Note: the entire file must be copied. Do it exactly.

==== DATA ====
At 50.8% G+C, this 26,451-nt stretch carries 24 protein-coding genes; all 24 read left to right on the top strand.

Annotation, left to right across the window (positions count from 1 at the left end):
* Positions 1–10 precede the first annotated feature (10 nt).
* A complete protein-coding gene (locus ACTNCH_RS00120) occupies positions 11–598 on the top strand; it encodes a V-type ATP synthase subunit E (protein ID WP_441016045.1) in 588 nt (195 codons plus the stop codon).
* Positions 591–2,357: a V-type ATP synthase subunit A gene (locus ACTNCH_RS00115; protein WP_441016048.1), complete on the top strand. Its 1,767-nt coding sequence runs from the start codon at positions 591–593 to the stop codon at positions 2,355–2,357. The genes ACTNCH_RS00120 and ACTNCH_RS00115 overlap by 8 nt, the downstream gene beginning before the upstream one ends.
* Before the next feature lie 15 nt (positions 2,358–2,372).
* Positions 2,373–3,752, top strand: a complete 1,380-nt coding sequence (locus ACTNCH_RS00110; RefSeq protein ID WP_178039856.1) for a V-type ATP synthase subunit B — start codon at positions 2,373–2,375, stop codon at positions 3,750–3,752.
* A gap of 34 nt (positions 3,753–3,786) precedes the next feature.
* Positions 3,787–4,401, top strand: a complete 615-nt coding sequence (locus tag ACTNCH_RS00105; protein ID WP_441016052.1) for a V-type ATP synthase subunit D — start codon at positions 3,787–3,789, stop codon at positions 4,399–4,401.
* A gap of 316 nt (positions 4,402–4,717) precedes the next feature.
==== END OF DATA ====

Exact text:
At 50.8% G+C, this 26,451-nt stretch carries 24 protein-coding genes; all 24 read left to right on the top strand.

Annotation, left to right across the window (positions count from 1 at the left end):
* Positions 1–10 precede the first annotated feature (10 nt).
* A complete protein-coding gene (locus ACTNCH_RS00120) occupies positions 11–598 on the top strand; it encodes a V-type ATP synthase subunit E (protein ID WP_441016045.1) in 588 nt (195 codons plus the stop codon).
* Positions 591–2,357: a V-type ATP synthase subunit A gene (locus ACTNCH_RS00115; protein WP_441016048.1), complete on the top strand. Its 1,767-nt coding sequence runs from the start codon at positions 591–593 to the stop codon at positions 2,355–2,357. The genes ACTNCH_RS00120 and ACTNCH_RS00115 overlap by 8 nt, the downstream gene beginning before the upstream one ends.
* Before the next feature lie 15 nt (positions 2,358–2,372).
* Positions 2,373–3,752, top strand: a complete 1,380-nt coding sequence (locus ACTNCH_RS00110; RefSeq protein ID WP_178039856.1) for a V-type ATP synthase subunit B — start codon at positions 2,373–2,375, stop codon at positions 3,750–3,752.
* A gap of 34 nt (positions 3,753–3,786) precedes the next feature.
* Positions 3,787–4,401, top strand: a complete 615-nt coding sequence (locus tag ACTNCH_RS00105; protein ID WP_441016052.1) for a V-type ATP synthase subunit D — start codon at positions 3,787–3,789, stop codon at positions 4,399–4,401.
* A gap of 316 nt (positions 4,402–4,717) precedes the next feature.